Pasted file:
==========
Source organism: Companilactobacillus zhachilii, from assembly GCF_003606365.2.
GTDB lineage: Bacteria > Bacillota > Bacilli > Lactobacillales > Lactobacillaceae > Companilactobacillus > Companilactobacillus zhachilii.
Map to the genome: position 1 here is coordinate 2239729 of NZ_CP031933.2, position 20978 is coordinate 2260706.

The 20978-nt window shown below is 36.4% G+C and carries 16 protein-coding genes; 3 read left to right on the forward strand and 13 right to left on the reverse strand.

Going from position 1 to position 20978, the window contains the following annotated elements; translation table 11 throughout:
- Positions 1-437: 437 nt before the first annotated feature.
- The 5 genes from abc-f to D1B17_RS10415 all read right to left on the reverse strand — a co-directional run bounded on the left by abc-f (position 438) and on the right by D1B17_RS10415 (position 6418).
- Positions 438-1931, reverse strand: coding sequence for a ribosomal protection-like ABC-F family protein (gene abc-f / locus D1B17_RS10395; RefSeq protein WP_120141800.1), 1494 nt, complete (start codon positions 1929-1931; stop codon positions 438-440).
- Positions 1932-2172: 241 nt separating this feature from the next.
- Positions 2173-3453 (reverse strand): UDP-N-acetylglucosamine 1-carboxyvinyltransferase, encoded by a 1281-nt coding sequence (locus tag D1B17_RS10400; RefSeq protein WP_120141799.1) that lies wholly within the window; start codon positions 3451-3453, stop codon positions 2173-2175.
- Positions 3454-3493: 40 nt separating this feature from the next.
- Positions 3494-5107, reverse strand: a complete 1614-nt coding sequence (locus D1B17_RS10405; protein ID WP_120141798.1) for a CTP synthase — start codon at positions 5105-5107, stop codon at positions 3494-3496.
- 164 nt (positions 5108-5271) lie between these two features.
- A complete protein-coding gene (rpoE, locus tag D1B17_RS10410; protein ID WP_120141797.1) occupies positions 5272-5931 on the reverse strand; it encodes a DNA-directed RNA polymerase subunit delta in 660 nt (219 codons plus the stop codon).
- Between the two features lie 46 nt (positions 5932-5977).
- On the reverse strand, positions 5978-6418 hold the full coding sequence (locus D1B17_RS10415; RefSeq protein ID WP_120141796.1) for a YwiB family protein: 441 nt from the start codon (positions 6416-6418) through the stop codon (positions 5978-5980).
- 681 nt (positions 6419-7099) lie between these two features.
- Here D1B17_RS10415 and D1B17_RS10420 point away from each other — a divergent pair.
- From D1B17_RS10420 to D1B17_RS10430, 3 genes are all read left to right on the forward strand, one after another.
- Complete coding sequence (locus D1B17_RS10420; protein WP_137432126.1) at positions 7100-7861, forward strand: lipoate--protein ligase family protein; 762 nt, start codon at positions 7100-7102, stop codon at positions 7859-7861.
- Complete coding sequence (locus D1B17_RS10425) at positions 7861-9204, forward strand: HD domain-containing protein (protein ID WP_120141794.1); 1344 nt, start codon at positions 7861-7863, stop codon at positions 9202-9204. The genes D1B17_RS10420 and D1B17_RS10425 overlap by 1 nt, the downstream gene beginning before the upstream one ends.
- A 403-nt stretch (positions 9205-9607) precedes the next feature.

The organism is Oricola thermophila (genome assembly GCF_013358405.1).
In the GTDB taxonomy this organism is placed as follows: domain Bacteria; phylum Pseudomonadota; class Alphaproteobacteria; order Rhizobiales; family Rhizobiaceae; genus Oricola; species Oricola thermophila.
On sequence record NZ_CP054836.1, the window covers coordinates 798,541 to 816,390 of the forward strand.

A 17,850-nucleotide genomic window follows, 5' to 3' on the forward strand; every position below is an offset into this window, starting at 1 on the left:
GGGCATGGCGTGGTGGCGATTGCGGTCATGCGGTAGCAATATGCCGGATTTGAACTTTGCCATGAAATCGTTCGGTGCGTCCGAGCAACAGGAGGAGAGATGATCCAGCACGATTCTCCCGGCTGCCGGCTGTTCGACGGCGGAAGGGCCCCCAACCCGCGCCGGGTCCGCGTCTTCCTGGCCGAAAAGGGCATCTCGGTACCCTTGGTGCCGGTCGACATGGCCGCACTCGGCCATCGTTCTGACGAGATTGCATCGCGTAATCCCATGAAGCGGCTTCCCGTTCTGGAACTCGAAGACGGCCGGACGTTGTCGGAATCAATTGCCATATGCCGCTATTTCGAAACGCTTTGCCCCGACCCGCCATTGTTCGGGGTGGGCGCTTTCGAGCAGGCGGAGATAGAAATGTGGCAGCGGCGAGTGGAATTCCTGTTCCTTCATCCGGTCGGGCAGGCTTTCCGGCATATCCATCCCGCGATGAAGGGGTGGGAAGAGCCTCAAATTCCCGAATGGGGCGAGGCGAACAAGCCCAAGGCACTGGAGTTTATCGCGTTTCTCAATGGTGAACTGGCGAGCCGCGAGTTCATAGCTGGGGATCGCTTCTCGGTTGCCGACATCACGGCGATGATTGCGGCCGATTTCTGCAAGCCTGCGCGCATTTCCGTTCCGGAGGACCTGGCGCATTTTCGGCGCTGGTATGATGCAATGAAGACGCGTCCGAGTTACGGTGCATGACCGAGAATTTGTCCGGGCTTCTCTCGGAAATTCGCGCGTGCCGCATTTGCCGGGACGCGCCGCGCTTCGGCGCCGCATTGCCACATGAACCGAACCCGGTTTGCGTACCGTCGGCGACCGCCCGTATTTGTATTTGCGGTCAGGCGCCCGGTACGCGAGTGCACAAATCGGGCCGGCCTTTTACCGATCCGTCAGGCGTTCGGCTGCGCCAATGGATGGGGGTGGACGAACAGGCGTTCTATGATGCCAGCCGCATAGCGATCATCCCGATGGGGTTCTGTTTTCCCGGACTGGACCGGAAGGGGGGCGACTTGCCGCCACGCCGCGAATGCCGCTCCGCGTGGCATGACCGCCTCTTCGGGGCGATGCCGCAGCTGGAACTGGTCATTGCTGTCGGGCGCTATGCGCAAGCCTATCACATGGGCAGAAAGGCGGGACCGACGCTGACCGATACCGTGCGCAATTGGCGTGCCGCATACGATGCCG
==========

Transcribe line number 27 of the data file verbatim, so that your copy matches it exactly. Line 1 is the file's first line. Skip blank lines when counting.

GGGCATGGCGTGGTGGCGATTGCGGTCATGCGGTAGCAATATGCCGGATTTGAACTTTGCCATGAAATCGTTCGGTGCGTCCGAGCAACAGGAGGAGAGATGATCCAGCACGATTCTCCCGGCTGCCGGCTGTTCGACGGCGGAAGGGCCCCCAACCCGCGCCGGGTCCGCGTCTTCCTGGCCGAAAAGGGCATCTCGGTACCCTTGGTGCCGGTCGACATGGCCGCACTCGGCCATCGTTCTGACGAGATTGCATCGCGTAATCCCATGAAGCGGCTTCCCGTTCTGGAACTCGAAGACGGCCGGACGTTGTCGGAATCAATTGCCATATGCCGCTATTTCGAAACGCTTTGCCCCGACCCGCCATTGTTCGGGGTGGGCGCTTTCGAGCAGGCGGAGATAGAAATGTGGCAGCGGCGAGTGGAATTCCTGTTCCTTCATCCGGTCGGGCAGGCTTTCCGGCATATCCATCCCGCGATGAAGGGGTGGGAAGAGCCTCAAATTCCCGAATGGGGCGAGGCGAACAAGCCCAAGGCACTGGAGTTTATCGCGTTTCTCAATGGTGAACTGGCGAGCCGCGAGTTCATAGCTGGGGATCGCTTCTCGGTTGCCGACATCACGGCGATGATTGCGGCCGATTTCTGCAAGCCTGCGCGCATTTCCGTTCCGGAGGACCTGGCGCATTTTCGGCGCTGGTATGATGCAATGAAGACGCGTCCGAGTTACGGTGCATGACCGAGAATTTGTCCGGGCTTCTCTCGGAAATTCGCGCGTGCCGCATTTGCCGGGACGCGCCGCGCTTCGGCGCCGCATTGCCACATGAACCGAACCCGGTTTGCGTACCGTCGGCGACCGCCCGTATTTGTATTTGCGGTCAGGCGCCCGGTACGCGAGTGCACAAATCGGGCCGGCCTTTTACCGATCCGTCAGGCGTTCGGCTGCGCCAATGGATGGGGGTGGACGAACAGGCGTTCTATGATGCCAGCCGCATAGCGATCATCCCGATGGGGTTCTGTTTTCCCGGACTGGACCGGAAGGGGGGCGACTTGCCGCCACGCCGCGAATGCCGCTCCGCGTGGCATGACCGCCTCTTCGGGGCGATGCCGCAGCTGGAACTGGTCATTGCTGTCGGGCGCTATGCGCAAGCCTATCACATGGGCAGAAAGGCGGGACCGACGCTGACCGATACCGTGCGCAATTGGCGTGCCGCATACGATGCCG